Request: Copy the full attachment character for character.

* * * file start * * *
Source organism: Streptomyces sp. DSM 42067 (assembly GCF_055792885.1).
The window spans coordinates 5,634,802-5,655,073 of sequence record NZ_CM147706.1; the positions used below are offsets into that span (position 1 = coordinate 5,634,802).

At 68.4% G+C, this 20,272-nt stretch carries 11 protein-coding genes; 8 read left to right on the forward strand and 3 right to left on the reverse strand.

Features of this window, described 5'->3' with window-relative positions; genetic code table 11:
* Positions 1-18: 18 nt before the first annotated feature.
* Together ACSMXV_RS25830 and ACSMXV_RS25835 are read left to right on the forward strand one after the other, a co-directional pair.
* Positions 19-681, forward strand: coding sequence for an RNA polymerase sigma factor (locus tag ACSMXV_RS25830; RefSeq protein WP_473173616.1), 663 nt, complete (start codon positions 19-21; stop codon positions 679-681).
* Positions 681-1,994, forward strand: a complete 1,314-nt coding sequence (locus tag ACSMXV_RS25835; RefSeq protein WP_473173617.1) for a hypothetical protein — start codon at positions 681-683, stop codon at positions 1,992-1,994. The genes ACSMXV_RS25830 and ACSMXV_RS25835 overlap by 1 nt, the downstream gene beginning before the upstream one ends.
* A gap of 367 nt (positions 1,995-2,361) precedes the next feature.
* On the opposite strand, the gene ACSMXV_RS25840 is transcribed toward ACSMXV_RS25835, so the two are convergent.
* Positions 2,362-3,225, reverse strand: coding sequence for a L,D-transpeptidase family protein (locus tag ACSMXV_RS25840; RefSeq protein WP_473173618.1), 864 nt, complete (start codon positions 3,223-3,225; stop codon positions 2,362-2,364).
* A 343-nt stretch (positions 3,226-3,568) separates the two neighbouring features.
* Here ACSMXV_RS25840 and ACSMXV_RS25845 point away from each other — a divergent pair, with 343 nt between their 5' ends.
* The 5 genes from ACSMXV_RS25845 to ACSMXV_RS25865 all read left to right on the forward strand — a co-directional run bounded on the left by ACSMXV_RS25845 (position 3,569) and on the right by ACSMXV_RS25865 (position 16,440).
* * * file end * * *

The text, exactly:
Source organism: Streptomyces sp. DSM 42067 (assembly GCF_055792885.1).
The window spans coordinates 5,634,802-5,655,073 of sequence record NZ_CM147706.1; the positions used below are offsets into that span (position 1 = coordinate 5,634,802).

At 68.4% G+C, this 20,272-nt stretch carries 11 protein-coding genes; 8 read left to right on the forward strand and 3 right to left on the reverse strand.

Features of this window, described 5'->3' with window-relative positions; genetic code table 11:
* Positions 1-18: 18 nt before the first annotated feature.
* Together ACSMXV_RS25830 and ACSMXV_RS25835 are read left to right on the forward strand one after the other, a co-directional pair.
* Positions 19-681, forward strand: coding sequence for an RNA polymerase sigma factor (locus tag ACSMXV_RS25830; RefSeq protein WP_473173616.1), 663 nt, complete (start codon positions 19-21; stop codon positions 679-681).
* Positions 681-1,994, forward strand: a complete 1,314-nt coding sequence (locus tag ACSMXV_RS25835; RefSeq protein WP_473173617.1) for a hypothetical protein — start codon at positions 681-683, stop codon at positions 1,992-1,994. The genes ACSMXV_RS25830 and ACSMXV_RS25835 overlap by 1 nt, the downstream gene beginning before the upstream one ends.
* A gap of 367 nt (positions 1,995-2,361) precedes the next feature.
* On the opposite strand, the gene ACSMXV_RS25840 is transcribed toward ACSMXV_RS25835, so the two are convergent.
* Positions 2,362-3,225, reverse strand: coding sequence for a L,D-transpeptidase family protein (locus tag ACSMXV_RS25840; RefSeq protein WP_473173618.1), 864 nt, complete (start codon positions 3,223-3,225; stop codon positions 2,362-2,364).
* A 343-nt stretch (positions 3,226-3,568) separates the two neighbouring features.
* Here ACSMXV_RS25840 and ACSMXV_RS25845 point away from each other — a divergent pair, with 343 nt between their 5' ends.
* The 5 genes from ACSMXV_RS25845 to ACSMXV_RS25865 all read left to right on the forward strand — a co-directional run bounded on the left by ACSMXV_RS25845 (position 3,569) and on the right by ACSMXV_RS25865 (position 16,440).